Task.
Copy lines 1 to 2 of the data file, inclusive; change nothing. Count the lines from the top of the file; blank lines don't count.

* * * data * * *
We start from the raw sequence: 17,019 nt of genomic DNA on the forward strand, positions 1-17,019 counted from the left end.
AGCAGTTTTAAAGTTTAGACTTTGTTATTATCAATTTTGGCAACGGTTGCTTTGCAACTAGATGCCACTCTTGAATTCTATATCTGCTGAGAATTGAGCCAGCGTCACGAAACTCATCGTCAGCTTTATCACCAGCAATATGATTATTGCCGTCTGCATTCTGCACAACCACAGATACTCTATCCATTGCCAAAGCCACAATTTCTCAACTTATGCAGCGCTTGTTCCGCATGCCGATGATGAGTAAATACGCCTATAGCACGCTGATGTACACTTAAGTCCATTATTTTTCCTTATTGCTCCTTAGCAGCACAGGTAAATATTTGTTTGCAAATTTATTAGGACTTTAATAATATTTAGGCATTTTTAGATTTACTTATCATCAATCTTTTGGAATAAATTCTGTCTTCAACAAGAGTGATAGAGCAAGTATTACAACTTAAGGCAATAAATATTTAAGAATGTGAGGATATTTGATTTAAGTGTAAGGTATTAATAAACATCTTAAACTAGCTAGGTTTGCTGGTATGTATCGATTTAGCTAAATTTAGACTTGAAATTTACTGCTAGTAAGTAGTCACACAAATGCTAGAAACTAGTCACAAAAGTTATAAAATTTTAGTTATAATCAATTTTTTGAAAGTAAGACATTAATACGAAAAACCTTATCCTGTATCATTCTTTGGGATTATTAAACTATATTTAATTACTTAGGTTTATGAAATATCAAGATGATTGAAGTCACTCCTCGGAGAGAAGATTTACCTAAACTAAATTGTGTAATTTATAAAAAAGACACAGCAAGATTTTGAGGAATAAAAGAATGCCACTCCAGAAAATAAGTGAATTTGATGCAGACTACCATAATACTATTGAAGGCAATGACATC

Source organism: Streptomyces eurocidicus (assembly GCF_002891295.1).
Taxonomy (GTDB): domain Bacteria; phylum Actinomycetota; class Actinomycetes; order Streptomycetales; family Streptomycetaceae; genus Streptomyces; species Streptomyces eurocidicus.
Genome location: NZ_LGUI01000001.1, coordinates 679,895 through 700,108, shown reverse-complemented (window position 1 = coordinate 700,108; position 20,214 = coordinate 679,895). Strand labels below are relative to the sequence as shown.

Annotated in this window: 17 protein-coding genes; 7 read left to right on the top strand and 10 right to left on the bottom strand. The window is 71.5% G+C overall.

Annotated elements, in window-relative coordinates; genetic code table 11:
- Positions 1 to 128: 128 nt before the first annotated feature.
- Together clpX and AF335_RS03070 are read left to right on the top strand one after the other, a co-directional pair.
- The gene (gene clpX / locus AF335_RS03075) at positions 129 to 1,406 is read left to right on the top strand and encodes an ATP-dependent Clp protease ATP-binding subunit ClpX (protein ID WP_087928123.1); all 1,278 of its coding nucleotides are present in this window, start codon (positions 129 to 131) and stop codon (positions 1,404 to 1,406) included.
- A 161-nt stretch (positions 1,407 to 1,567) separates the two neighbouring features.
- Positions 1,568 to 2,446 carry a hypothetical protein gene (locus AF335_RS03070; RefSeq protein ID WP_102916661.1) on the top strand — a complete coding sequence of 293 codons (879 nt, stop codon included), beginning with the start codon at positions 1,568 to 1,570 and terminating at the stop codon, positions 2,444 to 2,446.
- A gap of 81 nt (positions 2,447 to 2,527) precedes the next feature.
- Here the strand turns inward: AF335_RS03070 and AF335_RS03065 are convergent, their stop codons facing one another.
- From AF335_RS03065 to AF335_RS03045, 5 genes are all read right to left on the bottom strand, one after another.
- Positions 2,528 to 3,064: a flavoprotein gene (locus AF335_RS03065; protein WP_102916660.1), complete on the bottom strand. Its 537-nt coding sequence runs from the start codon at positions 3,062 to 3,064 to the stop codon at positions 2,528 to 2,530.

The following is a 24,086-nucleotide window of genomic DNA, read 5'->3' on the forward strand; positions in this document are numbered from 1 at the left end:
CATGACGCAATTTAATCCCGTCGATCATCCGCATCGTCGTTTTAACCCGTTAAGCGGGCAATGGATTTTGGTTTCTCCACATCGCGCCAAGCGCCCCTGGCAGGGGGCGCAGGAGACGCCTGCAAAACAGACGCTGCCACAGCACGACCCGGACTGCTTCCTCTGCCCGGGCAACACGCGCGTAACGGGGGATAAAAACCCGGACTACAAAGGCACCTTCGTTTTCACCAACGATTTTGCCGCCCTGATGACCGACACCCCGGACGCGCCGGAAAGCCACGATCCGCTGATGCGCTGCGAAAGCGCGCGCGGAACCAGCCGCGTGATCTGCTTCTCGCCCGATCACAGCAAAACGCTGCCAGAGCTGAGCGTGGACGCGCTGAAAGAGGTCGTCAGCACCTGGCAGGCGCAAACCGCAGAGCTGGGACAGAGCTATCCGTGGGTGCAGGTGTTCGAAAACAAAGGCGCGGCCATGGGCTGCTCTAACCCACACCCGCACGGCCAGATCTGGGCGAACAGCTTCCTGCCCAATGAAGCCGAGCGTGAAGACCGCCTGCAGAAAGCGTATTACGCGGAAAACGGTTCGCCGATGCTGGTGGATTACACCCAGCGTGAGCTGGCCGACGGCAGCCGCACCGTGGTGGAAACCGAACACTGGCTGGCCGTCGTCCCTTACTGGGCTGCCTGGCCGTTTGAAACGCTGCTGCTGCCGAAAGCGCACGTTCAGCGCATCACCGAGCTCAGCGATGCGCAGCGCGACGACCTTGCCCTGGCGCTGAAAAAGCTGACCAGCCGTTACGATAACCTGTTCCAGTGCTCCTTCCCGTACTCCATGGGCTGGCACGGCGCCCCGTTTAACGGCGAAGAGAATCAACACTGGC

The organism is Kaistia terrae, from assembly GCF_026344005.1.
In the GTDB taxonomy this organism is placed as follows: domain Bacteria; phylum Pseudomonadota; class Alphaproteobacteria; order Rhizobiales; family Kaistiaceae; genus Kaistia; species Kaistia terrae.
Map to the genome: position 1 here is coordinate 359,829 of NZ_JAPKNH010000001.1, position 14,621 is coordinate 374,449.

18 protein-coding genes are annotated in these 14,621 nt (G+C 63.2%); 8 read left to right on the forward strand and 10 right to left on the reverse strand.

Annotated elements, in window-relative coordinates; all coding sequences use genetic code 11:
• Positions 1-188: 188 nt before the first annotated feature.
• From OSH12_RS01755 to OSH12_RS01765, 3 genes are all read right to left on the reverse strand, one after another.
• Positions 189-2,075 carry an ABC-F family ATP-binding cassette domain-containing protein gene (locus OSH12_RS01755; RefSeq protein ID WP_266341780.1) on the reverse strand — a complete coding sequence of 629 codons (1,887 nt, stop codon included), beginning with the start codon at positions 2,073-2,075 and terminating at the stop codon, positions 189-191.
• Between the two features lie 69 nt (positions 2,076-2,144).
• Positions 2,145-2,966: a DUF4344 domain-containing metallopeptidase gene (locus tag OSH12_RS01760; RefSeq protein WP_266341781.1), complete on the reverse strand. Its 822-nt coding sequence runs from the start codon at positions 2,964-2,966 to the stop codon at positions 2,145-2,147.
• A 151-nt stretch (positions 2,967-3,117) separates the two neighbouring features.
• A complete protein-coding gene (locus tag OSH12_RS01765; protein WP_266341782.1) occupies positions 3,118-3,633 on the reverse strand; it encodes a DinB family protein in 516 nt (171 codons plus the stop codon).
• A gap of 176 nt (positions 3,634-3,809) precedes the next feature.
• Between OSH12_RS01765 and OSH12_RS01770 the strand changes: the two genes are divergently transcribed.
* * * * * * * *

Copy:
We start from the raw sequence: 17,019 nt of genomic DNA on the forward strand, positions 1-17,019 counted from the left end.
AGCAGTTTTAAAGTTTAGACTTTGTTATTATCAATTTTGGCAACGGTTGCTTTGCAACTAGATGCCACTCTTGAATTCTATATCTGCTGAGAATTGAGCCAGCGTCACGAAACTCATCGTCAGCTTTATCACCAGCAATATGATTATTGCCGTCTGCATTCTGCACAACCACAGATACTCTATCCATTGCCAAAGCCACAATTTCTCAACTTATGCAGCGCTTGTTCCGCATGCCGATGATGAGTAAATACGCCTATAGCACGCTGATGTACACTTAAGTCCATTATTTTTCCTTATTGCTCCTTAGCAGCACAGGTAAATATTTGTTTGCAAATTTATTAGGACTTTAATAATATTTAGGCATTTTTAGATTTACTTATCATCAATCTTTTGGAATAAATTCTGTCTTCAACAAGAGTGATAGAGCAAGTATTACAACTTAAGGCAATAAATATTTAAGAATGTGAGGATATTTGATTTAAGTGTAAGGTATTAATAAACATCTTAAACTAGCTAGGTTTGCTGGTATGTATCGATTTAGCTAAATTTAGACTTGAAATTTACTGCTAGTAAGTAGTCACACAAATGCTAGAAACTAGTCACAAAAGTTATAAAATTTTAGTTATAATCAATTTTTTGAAAGTAAGACATTAATACGAAAAACCTTATCCTGTATCATTCTTTGGGATTATTAAACTATATTTAATTACTTAGGTTTATGAAATATCAAGATGATTGAAGTCACTCCTCGGAGAGAAGATTTACCTAAACTAAATTGTGTAATTTATAAAAAAGACACAGCAAGATTTTGAGGAATAAAAGAATGCCACTCCAGAAAATAAGTGAATTTGATGCAGACTACCATAATACTATTGAAGGCAATGACATC